The three women don’t have journalism degrees and only AG has that insider view of government workings. But the show they’ve created is amazingly thorough in its scope. Each episode has a ton of different segments breaking down every angle of every new development in the investigation. In that way, it feels reflective of the way in which the whole country seems to have developed an appetite for politics and a whole new level of news consumption since Donald Trump took office. Plus, they might get into wonkish details, but as comedians, they’re able to make it all accessible.
In addition to their skills as comedians, AG notes the importance of having three women running this show. “I think that women, even before the Me Too movement, have a different perspective of justice, and I think that it’s an important voice that needs to be heard,” she says. “I think that women have a more empathy-based view or motivation for justice.”
“As we know, Justice herself is depicted as a woman, probably for these reasons, and Liberty, as well,” she notes. “It’s not just women, it’s people who identify as women as well. I think it was a very important perspective that was being left out of the podcasting space.” In an industry where most of the creators and the consumers identify as men, she stresses how important this perspective is.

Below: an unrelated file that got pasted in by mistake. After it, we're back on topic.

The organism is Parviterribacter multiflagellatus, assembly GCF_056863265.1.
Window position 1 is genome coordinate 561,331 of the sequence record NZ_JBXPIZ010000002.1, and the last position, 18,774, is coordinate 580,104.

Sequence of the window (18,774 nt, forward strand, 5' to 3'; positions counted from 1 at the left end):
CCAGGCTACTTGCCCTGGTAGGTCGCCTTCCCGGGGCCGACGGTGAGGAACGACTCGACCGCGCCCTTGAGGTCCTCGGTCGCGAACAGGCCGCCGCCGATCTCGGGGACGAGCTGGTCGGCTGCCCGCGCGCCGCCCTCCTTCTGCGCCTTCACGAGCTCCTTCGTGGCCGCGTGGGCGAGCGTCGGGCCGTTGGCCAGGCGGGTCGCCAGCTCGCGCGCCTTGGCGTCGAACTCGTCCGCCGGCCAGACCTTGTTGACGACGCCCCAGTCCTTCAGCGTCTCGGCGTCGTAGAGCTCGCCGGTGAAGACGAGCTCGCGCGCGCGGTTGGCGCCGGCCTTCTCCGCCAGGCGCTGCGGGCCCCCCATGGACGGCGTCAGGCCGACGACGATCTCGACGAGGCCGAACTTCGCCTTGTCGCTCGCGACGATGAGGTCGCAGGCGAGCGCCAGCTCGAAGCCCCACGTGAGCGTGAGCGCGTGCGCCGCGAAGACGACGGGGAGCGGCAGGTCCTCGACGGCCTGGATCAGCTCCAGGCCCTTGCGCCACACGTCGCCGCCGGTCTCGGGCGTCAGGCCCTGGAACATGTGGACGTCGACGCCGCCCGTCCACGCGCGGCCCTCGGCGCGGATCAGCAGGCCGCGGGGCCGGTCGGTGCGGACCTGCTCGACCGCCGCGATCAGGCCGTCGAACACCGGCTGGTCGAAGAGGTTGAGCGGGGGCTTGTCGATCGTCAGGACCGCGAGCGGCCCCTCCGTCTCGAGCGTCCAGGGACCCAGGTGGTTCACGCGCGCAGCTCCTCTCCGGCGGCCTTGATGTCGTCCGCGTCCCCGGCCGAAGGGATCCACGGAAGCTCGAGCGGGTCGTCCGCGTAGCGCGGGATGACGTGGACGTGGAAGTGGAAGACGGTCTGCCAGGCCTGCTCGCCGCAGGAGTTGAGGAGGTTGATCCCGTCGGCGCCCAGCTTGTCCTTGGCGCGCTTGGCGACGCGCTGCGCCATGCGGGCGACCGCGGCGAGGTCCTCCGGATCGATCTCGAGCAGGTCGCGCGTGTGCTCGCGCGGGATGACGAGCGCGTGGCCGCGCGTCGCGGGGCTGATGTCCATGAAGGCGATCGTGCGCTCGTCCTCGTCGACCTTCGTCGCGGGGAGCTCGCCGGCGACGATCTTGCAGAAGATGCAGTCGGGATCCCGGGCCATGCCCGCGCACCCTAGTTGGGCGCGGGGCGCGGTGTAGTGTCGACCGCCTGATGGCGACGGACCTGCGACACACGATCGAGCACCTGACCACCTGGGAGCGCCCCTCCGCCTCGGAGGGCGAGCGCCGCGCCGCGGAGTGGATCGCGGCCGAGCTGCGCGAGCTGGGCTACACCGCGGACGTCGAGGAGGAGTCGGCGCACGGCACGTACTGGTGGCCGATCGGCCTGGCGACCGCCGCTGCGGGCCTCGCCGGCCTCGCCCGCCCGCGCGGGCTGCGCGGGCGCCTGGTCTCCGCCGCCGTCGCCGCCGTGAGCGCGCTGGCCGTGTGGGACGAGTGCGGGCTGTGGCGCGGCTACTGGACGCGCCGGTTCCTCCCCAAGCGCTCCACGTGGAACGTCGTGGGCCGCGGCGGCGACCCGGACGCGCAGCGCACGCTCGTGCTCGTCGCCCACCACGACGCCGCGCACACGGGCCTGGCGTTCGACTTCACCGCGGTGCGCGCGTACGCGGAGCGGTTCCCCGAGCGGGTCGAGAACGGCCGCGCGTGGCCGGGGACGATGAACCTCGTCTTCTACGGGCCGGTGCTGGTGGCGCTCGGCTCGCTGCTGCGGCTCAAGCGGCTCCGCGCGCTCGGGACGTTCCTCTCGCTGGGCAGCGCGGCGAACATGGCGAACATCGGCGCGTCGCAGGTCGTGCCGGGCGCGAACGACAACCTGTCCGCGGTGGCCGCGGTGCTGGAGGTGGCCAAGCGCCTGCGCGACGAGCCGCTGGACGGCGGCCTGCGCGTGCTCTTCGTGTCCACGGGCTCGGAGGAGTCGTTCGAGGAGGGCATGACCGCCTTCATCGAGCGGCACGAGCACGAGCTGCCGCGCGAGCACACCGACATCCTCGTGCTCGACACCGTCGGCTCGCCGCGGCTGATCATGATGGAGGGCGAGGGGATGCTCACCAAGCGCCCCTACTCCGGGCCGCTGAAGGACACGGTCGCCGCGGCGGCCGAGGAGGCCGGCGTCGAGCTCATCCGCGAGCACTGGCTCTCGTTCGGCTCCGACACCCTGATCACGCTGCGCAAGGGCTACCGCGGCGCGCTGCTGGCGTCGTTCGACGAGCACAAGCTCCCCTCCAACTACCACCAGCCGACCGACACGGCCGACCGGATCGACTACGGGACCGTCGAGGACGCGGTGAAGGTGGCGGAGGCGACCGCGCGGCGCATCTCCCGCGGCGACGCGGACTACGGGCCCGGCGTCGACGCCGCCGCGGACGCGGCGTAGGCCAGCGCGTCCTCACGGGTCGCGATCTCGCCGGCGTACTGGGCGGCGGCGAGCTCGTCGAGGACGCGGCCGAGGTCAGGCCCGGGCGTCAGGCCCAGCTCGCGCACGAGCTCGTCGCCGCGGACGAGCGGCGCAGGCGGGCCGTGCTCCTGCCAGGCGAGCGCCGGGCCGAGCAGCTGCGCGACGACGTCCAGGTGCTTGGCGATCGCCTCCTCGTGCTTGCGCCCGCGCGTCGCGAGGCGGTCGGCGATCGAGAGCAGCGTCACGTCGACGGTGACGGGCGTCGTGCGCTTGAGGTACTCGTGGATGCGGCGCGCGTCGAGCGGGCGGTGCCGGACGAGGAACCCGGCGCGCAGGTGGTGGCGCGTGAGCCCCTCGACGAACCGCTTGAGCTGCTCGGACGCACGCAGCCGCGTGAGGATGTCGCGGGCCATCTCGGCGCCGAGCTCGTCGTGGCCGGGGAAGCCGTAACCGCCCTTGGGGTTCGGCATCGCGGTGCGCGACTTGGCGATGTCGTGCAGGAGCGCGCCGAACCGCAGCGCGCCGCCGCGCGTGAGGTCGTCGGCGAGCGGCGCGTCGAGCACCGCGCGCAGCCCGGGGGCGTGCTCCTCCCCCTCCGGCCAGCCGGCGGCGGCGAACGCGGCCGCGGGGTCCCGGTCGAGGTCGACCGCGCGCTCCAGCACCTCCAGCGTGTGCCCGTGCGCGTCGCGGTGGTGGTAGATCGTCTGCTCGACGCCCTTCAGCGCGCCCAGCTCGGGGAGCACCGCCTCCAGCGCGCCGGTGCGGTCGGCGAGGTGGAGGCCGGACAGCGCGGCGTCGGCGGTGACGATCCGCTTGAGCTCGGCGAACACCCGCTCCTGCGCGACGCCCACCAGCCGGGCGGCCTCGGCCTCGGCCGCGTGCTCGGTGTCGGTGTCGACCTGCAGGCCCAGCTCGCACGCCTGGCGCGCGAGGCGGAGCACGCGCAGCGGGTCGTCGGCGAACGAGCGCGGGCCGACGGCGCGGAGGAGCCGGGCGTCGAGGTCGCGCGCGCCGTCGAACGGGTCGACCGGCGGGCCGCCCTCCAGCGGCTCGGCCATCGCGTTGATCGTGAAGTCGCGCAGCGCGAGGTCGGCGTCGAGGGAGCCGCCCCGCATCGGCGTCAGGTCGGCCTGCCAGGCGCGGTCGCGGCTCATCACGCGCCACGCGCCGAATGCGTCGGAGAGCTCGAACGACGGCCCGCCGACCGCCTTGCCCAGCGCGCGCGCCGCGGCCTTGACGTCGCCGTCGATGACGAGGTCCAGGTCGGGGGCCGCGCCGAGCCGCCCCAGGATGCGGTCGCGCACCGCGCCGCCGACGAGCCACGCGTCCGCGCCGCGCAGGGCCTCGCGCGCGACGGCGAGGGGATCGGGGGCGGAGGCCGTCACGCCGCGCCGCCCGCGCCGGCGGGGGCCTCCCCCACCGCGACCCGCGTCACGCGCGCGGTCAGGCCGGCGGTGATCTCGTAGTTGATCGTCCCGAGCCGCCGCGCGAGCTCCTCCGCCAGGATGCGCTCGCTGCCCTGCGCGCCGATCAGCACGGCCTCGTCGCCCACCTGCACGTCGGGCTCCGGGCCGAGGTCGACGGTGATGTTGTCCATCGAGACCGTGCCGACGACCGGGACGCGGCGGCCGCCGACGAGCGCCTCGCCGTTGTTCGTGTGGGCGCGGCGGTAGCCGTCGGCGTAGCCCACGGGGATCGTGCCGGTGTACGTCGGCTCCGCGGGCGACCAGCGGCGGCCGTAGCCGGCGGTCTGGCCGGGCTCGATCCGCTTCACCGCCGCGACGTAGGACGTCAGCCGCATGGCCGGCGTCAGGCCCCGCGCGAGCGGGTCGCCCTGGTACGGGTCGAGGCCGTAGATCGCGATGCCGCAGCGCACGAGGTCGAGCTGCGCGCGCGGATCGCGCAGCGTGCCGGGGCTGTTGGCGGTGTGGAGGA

It’s a perspective that clearly appeals to their audiences, as well. They have a lot of listeners who identify as women–60%. (With another 5% identifying as being outside the gender binary.) And in addition to just being fans, those listeners have also created a tightknit community of Patreon supporters. They’ve created a safe and supportive space to talk about politics and do professional networking among like-minded people and their support means that the women of Mueller, She Wrote get to provide health insurance to their staff, even the part-time employees.
It’s all of our job to stay as informed as possible about what’s going on with this uniquely corrupt, scandal-filled, crime-loving administration in the White House. But that can be hard. It can seem way too daunting to read through hundreds of pages of redacted information in the Mueller report, let alone to understand what you’re reading. Podcasts like Mueller, She Wrote are so invaluable for not just getting news but for the context and commentary needed to fully understand it.
For example, did you know that if Trump doesn’t stop committing crimes by–by AG’s estimate–January of 2020, assuming he wins a second term, he can still be indicted for obstruction of justice after he leaves office? That’s because even though a sitting president can’t be indicted and a lot of these potential charges have a statute of limitations that would run out before he’s left office, a lot of these crimes can be linked together into one long crime chain. I didn’t know that! But it’s just one of the many things I’ve learned from these women that help me better understand this moment in history we’re all living through, and which can so often feel overwhelming.
Both Mueller, She Wrote and their new podcast The Daily Beans are available on Apple Podcasts.
(images: Sergio Garcia, Mueller, She Wrote)